United Kingdom of Great Britain and Northern Ireland
Practice Relating to Rule 37. Open Towns and Non-Defended Localities
Section A. Establishment of open towns
The UK Military Manual (1958) defines an open or undefended town as:
A town which is so completely undefended from within or without that the enemy may enter and take possession of it without fighting or incurring casualties. It follows that no town located behind the immediate front line can be deemed open or undefended, since the attacker must fight his way to it. Any town behind the enemy front line is thus a defended town and is open to ground or other bombardment, subject to the conditions imposed on all bombardment, namely, that as far as possible, the latter must be limited to military objectives … A town in the front line with no means of defence, not defended from the outside and into which the enemy may enter and of which he may take possession at any time without fighting or incurring casualties, e.g., from crossing unmarked minefields, is undefended even if it contains munitions factories.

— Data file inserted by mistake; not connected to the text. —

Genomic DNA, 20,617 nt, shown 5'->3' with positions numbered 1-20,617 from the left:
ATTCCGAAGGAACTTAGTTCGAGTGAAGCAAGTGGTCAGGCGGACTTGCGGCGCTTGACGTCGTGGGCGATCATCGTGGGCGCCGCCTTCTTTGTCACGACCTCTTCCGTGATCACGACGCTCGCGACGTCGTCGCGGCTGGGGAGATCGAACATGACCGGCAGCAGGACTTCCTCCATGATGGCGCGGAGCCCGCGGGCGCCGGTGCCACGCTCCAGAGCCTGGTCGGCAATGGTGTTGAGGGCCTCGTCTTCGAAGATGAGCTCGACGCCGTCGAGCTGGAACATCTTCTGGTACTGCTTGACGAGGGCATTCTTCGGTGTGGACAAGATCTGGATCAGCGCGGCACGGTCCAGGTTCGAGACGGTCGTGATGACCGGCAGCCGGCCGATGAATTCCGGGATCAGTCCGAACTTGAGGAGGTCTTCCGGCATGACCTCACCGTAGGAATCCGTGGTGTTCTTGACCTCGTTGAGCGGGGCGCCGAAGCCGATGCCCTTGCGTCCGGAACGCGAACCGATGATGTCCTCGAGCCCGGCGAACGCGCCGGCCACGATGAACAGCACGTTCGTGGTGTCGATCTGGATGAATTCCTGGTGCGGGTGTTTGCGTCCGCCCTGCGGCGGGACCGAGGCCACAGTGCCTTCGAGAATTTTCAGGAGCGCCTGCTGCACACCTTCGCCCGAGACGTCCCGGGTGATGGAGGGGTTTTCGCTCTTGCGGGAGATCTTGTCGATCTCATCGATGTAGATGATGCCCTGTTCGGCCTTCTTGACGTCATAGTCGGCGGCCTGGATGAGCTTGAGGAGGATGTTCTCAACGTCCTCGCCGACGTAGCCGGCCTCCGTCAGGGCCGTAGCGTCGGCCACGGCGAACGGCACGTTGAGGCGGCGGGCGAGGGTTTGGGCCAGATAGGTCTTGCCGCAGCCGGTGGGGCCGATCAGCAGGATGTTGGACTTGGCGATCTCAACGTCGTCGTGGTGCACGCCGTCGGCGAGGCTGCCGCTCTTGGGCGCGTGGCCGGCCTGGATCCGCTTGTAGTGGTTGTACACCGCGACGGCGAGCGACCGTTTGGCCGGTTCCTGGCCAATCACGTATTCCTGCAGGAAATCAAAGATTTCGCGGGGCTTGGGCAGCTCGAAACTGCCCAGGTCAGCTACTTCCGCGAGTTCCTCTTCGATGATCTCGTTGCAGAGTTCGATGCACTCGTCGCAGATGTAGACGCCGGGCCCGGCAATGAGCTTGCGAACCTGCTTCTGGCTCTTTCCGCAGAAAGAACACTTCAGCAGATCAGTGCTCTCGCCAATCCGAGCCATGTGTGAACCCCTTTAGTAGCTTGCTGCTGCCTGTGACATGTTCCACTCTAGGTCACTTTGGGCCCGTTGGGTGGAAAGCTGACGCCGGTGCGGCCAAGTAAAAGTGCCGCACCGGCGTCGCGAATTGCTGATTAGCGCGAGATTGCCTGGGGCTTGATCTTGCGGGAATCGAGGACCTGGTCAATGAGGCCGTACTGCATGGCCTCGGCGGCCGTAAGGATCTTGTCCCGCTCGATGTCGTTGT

The manual goes on to say that, prima facie, a fortified place is considered as defended, unless there are visible signs of surrender. However, a locality need not be fortified to be deemed “defended”, and it may be held thus if a military force is occupying it or marching through it. It states that a town should be considered to be defended (and thus liable to bombardment) even if defended posts are detached and located at a distance from the city:
The town and defended posts form an indivisible whole, inasmuch as the town may contain workshops and provide supplies which are invaluable to the defence and may serve to shelter the troops holding the defence points when they are not on duty.